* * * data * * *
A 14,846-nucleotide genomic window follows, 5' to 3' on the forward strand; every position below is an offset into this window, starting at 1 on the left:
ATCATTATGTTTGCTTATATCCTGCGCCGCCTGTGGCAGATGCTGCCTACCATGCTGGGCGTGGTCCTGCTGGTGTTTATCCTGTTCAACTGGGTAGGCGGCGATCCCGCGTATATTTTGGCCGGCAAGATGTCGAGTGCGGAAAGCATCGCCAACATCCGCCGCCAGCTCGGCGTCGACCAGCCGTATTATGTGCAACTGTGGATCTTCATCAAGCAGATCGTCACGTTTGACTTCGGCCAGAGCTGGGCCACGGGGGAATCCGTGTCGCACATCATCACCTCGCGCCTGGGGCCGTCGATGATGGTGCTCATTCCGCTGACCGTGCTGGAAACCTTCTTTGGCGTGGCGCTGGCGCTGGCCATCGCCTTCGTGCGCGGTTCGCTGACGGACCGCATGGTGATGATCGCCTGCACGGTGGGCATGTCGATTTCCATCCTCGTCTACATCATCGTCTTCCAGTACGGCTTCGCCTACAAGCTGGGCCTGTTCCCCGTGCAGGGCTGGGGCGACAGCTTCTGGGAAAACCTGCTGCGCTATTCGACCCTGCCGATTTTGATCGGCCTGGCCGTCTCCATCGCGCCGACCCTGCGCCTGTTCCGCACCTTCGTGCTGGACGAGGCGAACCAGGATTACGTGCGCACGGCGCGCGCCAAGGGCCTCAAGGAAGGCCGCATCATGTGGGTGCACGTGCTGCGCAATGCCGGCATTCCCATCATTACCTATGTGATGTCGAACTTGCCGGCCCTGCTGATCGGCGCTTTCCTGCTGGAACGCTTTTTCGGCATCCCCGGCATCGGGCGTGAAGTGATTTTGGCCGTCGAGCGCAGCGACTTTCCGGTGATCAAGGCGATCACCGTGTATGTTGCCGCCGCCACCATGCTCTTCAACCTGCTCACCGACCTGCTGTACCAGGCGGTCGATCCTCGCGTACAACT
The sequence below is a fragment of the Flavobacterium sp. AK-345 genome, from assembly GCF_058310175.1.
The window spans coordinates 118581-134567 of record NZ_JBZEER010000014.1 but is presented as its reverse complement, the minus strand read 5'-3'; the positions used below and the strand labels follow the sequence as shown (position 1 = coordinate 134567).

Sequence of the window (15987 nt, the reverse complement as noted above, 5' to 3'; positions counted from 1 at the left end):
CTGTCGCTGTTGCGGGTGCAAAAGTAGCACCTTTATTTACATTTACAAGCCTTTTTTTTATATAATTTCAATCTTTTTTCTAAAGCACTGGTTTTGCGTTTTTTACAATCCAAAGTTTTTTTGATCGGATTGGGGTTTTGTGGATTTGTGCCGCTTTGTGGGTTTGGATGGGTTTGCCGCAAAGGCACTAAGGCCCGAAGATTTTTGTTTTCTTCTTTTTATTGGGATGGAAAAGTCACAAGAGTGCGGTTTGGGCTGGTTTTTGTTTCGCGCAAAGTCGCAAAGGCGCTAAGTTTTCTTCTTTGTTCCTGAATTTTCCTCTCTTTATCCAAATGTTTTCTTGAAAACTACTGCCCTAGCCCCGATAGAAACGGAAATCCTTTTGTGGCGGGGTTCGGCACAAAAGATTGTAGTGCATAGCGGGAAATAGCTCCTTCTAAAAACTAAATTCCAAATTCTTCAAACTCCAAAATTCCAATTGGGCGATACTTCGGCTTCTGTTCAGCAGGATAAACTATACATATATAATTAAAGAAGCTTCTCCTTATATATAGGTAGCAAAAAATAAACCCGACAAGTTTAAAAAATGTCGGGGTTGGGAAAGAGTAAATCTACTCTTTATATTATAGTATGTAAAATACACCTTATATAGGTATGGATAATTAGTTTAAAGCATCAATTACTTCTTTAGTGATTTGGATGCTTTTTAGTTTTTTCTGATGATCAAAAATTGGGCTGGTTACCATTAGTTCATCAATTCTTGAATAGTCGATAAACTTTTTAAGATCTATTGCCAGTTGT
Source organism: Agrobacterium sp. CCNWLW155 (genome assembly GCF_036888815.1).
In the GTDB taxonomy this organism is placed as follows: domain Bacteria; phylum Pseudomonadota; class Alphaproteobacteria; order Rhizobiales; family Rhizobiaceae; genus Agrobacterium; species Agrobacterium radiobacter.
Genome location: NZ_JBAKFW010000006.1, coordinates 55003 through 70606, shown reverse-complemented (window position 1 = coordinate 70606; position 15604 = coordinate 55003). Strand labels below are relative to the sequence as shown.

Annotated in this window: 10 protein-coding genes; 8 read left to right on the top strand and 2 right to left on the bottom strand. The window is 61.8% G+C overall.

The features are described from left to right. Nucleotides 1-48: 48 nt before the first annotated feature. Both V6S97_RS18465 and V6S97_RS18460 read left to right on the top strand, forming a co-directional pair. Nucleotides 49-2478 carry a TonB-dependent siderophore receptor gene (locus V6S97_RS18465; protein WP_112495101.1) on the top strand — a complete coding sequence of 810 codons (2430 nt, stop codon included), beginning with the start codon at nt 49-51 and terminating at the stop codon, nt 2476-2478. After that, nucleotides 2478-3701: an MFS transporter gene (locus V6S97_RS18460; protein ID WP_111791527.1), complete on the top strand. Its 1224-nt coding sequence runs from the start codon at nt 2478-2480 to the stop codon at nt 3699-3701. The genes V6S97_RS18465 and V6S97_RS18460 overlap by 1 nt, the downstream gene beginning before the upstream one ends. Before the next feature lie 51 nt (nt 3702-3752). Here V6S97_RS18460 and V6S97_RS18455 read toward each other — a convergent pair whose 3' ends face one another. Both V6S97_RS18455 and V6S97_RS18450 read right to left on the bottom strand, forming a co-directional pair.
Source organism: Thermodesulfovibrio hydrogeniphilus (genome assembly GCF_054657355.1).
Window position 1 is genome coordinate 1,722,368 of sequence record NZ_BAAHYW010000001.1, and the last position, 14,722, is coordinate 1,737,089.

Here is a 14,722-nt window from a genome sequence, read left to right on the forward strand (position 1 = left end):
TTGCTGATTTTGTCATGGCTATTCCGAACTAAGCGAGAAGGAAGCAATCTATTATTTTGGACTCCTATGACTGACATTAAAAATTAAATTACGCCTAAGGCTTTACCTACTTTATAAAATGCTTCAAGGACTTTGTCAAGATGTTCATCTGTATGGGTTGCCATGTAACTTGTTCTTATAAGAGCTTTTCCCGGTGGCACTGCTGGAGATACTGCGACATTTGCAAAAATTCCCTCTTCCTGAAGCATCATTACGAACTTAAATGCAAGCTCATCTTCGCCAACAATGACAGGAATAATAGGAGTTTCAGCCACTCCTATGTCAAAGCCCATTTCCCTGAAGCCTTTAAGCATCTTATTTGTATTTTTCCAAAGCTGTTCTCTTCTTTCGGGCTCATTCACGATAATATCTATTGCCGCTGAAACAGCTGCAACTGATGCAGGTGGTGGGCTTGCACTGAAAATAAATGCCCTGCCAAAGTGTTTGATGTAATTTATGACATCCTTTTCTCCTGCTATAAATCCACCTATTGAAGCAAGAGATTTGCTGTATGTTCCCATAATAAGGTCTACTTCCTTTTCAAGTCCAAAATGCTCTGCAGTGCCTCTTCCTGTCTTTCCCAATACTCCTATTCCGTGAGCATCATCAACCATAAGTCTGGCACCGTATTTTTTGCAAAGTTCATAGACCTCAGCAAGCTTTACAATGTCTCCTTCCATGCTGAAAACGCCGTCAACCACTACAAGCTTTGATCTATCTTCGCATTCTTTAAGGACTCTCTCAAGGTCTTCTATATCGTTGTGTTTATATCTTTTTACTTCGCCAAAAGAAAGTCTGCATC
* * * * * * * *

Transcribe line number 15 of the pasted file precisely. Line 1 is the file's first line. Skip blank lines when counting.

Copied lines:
TTGCTGATTTTGTCATGGCTATTCCGAACTAAGCGAGAAGGAAGCAATCTATTATTTTGGACTCCTATGACTGACATTAAAAATTAAATTACGCCTAAGGCTTTACCTACTTTATAAAATGCTTCAAGGACTTTGTCAAGATGTTCATCTGTATGGGTTGCCATGTAACTTGTTCTTATAAGAGCTTTTCCCGGTGGCACTGCTGGAGATACTGCGACATTTGCAAAAATTCCCTCTTCCTGAAGCATCATTACGAACTTAAATGCAAGCTCATCTTCGCCAACAATGACAGGAATAATAGGAGTTTCAGCCACTCCTATGTCAAAGCCCATTTCCCTGAAGCCTTTAAGCATCTTATTTGTATTTTTCCAAAGCTGTTCTCTTCTTTCGGGCTCATTCACGATAATATCTATTGCCGCTGAAACAGCTGCAACTGATGCAGGTGGTGGGCTTGCACTGAAAATAAATGCCCTGCCAAAGTGTTTGATGTAATTTATGACATCCTTTTCTCCTGCTATAAATCCACCTATTGAAGCAAGAGATTTGCTGTATGTTCCCATAATAAGGTCTACTTCCTTTTCAAGTCCAAAATGCTCTGCAGTGCCTCTTCCTGTCTTTCCCAATACTCCTATTCCGTGAGCATCATCAACCATAAGTCTGGCACCGTATTTTTTGCAAAGTTCATAGACCTCAGCAAGCTTTACAATGTCTCCTTCCATGCTGAAAACGCCGTCAACCACTACAAGCTTTGATCTATCTTCGCATTCTTTAAGGACTCTCTCAAGGTCTTCTATATCGTTGTGTTTATATCTTTTTACTTCGCCAAAAGAAAGTCTGCATC